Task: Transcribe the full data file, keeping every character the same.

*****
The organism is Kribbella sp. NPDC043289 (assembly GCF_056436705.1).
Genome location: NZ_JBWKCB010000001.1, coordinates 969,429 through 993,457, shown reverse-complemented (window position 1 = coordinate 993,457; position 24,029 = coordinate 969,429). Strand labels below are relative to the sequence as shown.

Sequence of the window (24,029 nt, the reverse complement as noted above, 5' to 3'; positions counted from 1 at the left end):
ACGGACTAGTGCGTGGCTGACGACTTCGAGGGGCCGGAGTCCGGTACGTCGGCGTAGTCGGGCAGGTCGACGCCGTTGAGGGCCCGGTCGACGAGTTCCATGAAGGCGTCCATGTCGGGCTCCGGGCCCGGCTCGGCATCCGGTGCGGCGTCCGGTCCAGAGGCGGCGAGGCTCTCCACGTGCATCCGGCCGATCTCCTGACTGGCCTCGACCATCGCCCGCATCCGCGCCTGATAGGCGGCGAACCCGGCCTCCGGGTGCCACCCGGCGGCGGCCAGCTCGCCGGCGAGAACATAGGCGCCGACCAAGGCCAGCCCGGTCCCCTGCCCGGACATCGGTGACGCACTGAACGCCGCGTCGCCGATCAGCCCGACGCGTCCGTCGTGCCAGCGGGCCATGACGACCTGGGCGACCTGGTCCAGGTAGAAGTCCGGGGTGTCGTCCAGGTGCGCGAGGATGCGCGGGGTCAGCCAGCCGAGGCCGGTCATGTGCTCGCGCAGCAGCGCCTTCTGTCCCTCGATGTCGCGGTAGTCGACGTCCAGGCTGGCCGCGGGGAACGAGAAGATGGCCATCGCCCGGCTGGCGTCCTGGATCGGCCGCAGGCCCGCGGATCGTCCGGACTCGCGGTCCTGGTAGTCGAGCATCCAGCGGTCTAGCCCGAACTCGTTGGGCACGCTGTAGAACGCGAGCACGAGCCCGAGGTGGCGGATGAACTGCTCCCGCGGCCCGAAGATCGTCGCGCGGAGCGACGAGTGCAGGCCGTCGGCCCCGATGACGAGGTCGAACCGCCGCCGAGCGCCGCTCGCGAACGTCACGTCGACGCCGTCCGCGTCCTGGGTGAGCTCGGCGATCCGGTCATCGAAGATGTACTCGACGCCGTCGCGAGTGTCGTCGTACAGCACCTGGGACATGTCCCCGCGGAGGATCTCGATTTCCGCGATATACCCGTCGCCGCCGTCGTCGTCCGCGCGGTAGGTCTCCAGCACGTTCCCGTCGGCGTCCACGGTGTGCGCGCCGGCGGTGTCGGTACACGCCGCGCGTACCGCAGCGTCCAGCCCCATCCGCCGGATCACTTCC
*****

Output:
The organism is Kribbella sp. NPDC043289 (assembly GCF_056436705.1).
Genome location: NZ_JBWKCB010000001.1, coordinates 969,429 through 993,457, shown reverse-complemented (window position 1 = coordinate 993,457; position 24,029 = coordinate 969,429). Strand labels below are relative to the sequence as shown.

Sequence of the window (24,029 nt, the reverse complement as noted above, 5' to 3'; positions counted from 1 at the left end):
ACGGACTAGTGCGTGGCTGACGACTTCGAGGGGCCGGAGTCCGGTACGTCGGCGTAGTCGGGCAGGTCGACGCCGTTGAGGGCCCGGTCGACGAGTTCCATGAAGGCGTCCATGTCGGGCTCCGGGCCCGGCTCGGCATCCGGTGCGGCGTCCGGTCCAGAGGCGGCGAGGCTCTCCACGTGCATCCGGCCGATCTCCTGACTGGCCTCGACCATCGCCCGCATCCGCGCCTGATAGGCGGCGAACCCGGCCTCCGGGTGCCACCCGGCGGCGGCCAGCTCGCCGGCGAGAACATAGGCGCCGACCAAGGCCAGCCCGGTCCCCTGCCCGGACATCGGTGACGCACTGAACGCCGCGTCGCCGATCAGCCCGACGCGTCCGTCGTGCCAGCGGGCCATGACGACCTGGGCGACCTGGTCCAGGTAGAAGTCCGGGGTGTCGTCCAGGTGCGCGAGGATGCGCGGGGTCAGCCAGCCGAGGCCGGTCATGTGCTCGCGCAGCAGCGCCTTCTGTCCCTCGATGTCGCGGTAGTCGACGTCCAGGCTGGCCGCGGGGAACGAGAAGATGGCCATCGCCCGGCTGGCGTCCTGGATCGGCCGCAGGCCCGCGGATCGTCCGGACTCGCGGTCCTGGTAGTCGAGCATCCAGCGGTCTAGCCCGAACTCGTTGGGCACGCTGTAGAACGCGAGCACGAGCCCGAGGTGGCGGATGAACTGCTCCCGCGGCCCGAAGATCGTCGCGCGGAGCGACGAGTGCAGGCCGTCGGCCCCGATGACGAGGTCGAACCGCCGCCGAGCGCCGCTCGCGAACGTCACGTCGACGCCGTCCGCGTCCTGGGTGAGCTCGGCGATCCGGTCATCGAAGATGTACTCGACGCCGTCGCGAGTGTCGTCGTACAGCACCTGGGACATGTCCCCGCGGAGGATCTCGATTTCCGCGATATACCCGTCGCCGCCGTCGTCGTCCGCGCGGTAGGTCTCCAGCACGTTCCCGTCGGCGTCCACGGTGTGCGCGCCGGCGGTGTCGGTACACGCCGCGCGTACCGCAGCGTCCAGCCCCATCCGCCGGATCACTTCC